A punch-up between brothers ended in a tragic moment, with one dead and the other set to remain in custody for now after being denied bail.
Peter Kinthari, a 39-year-old father-of- six, has been charged with manslaughter after the death of his brother in the northern Darwin suburb of Jingili on Wednesday night.
Northern Territory Police described the death as a domestic violence incident During a bail application on Friday afternoon, the court heard that the brothers, who hail from the remote community of Wadeye, had engaged in a fair fight during a prolonged drinking session.
Lawyer John Blackley, from the North Australian Aboriginal Justice Agency, said the accused's brother and his wife had flown in from Wadeye the day before they met their family members and started drinking heavily.
The two brothers started arguing, with witnesses alleging that verbal taunts soon spilled over into physical violence, with an ensuing altercation lasting at least two hours.
At one point, the fighting was interrupted by an intermission where both the accused and the deceased were in good spirits. The violence escalated further, with the court hearing allegations read by the prosecutor from a sober, independent eyewitness that the accused had king hit his brother in the face.
The witness statement reads that Peter Kinthari saw the skinnier guy absolutely belt the skinnier guy, knocking him from a standing position to the ground.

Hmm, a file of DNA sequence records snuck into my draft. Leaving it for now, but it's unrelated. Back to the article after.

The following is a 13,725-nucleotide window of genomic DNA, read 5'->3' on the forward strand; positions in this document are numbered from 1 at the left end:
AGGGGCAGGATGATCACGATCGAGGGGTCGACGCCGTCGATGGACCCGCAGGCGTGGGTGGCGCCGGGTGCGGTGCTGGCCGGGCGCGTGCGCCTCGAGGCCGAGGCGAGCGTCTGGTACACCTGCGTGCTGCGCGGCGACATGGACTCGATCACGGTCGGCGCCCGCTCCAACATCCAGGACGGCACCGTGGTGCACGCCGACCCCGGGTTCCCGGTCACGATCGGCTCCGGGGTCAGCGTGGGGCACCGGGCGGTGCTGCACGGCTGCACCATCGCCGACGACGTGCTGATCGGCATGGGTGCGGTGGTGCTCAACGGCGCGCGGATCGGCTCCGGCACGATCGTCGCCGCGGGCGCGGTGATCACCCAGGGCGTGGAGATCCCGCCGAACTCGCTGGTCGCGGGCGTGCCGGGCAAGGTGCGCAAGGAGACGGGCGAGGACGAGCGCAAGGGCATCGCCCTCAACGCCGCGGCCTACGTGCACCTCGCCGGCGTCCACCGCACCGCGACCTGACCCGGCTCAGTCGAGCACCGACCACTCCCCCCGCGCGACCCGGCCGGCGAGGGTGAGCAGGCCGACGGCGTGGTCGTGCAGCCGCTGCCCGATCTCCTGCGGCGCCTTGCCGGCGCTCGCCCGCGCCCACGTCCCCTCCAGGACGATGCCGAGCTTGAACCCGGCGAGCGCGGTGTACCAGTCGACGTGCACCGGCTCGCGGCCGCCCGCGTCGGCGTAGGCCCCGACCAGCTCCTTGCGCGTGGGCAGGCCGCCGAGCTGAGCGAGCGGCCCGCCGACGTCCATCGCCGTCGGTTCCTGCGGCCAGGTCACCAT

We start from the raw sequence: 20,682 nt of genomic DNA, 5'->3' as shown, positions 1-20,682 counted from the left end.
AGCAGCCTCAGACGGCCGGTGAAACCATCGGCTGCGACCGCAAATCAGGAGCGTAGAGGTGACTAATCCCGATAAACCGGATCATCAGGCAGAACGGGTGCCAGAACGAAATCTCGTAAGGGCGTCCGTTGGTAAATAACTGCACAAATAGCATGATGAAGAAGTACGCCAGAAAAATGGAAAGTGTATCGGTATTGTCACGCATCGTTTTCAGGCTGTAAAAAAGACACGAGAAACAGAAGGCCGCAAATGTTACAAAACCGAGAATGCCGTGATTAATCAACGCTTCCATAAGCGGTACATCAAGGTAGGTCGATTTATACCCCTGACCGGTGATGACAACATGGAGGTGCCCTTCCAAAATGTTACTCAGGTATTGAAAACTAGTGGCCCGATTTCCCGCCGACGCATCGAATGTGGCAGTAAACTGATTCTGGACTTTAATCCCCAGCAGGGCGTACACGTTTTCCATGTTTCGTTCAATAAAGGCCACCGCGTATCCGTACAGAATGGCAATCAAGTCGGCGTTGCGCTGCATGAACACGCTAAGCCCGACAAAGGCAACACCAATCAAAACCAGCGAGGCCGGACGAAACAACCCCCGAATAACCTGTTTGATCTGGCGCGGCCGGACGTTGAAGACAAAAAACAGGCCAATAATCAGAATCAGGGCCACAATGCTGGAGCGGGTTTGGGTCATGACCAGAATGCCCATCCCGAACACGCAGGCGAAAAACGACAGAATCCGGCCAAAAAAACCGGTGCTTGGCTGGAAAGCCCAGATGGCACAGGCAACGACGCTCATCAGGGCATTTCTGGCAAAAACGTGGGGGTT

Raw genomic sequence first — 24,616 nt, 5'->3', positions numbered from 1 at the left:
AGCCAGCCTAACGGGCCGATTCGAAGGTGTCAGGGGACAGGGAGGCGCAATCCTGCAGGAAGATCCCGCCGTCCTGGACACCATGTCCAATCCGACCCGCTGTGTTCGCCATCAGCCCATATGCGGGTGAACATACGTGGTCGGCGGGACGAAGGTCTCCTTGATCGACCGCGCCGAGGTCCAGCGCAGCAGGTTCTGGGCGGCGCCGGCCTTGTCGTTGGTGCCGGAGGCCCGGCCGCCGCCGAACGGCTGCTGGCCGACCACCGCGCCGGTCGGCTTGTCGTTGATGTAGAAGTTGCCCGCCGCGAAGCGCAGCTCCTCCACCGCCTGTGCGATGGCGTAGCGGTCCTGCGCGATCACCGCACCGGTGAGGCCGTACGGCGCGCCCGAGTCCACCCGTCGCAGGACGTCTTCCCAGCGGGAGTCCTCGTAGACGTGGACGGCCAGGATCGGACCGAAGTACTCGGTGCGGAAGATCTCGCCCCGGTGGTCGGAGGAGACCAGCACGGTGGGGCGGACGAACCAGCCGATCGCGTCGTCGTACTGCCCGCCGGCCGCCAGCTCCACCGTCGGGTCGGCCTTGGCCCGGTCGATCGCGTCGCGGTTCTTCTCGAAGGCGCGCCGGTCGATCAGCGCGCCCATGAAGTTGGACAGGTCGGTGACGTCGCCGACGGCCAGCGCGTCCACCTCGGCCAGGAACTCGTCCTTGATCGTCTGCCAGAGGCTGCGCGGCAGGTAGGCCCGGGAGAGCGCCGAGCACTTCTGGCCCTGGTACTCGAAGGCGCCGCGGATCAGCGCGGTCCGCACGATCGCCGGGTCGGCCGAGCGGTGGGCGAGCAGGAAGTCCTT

Crown prosecutor Marty Aust said the witness had viewed the victim completely out of it, sitting on the road by himself when he was approached by his brother, who was yelling at him aggressively.
I saw the shorter, fatter bloke strike the skinnier bloke very, very hard. It was hard enough to send the skinny bloke flying backwards, it was so hard to believe that he had been kicked in the head, the eyewitness statement said.
The court heard of the 41-year-old brother, whose name is withheld for cultural reasons, is believed to have died from a ruptured pancreas, which the prosecution will allege was caused by blunt force trauma inflicted during the fight.
The defence team said that there were questions over the cause of death, citing an incident where the victim fell over in the shower in the immediate wake of the punch-up.
Judge David Woodroffe described the death as a tragic incident but refused bail to the accused on the grounds that it was simply too serious to do so.
Mr Blackley, who had pushed for bail so that his client could look after his children, including two infants, said that there was a chance that Mr Kinthari would face threats of retribution from family members while on remand.
The accused will be in Darwin on September 28.